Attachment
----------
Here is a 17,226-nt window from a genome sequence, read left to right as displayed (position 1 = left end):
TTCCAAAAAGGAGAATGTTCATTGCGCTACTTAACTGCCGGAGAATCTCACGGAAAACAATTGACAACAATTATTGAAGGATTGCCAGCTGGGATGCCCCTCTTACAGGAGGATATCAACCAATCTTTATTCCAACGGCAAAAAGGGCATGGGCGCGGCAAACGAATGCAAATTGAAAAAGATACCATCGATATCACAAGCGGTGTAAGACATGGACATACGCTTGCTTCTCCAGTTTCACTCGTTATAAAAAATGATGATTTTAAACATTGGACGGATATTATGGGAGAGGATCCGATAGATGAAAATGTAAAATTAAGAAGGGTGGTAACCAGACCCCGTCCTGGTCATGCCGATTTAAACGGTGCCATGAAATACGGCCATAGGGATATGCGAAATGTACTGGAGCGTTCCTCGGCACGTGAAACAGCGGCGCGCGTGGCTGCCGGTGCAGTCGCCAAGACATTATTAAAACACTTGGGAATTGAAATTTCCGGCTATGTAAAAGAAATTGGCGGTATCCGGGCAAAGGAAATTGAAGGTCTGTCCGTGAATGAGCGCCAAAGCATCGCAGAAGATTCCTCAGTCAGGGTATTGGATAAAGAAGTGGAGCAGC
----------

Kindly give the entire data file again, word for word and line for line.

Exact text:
Here is a 17,226-nt window from a genome sequence, read left to right as displayed (position 1 = left end):
TTCCAAAAAGGAGAATGTTCATTGCGCTACTTAACTGCCGGAGAATCTCACGGAAAACAATTGACAACAATTATTGAAGGATTGCCAGCTGGGATGCCCCTCTTACAGGAGGATATCAACCAATCTTTATTCCAACGGCAAAAAGGGCATGGGCGCGGCAAACGAATGCAAATTGAAAAAGATACCATCGATATCACAAGCGGTGTAAGACATGGACATACGCTTGCTTCTCCAGTTTCACTCGTTATAAAAAATGATGATTTTAAACATTGGACGGATATTATGGGAGAGGATCCGATAGATGAAAATGTAAAATTAAGAAGGGTGGTAACCAGACCCCGTCCTGGTCATGCCGATTTAAACGGTGCCATGAAATACGGCCATAGGGATATGCGAAATGTACTGGAGCGTTCCTCGGCACGTGAAACAGCGGCGCGCGTGGCTGCCGGTGCAGTCGCCAAGACATTATTAAAACACTTGGGAATTGAAATTTCCGGCTATGTAAAAGAAATTGGCGGTATCCGGGCAAAGGAAATTGAAGGTCTGTCCGTGAATGAGCGCCAAAGCATCGCAGAAGATTCCTCAGTCAGGGTATTGGATAAAGAAGTGGAGCAGC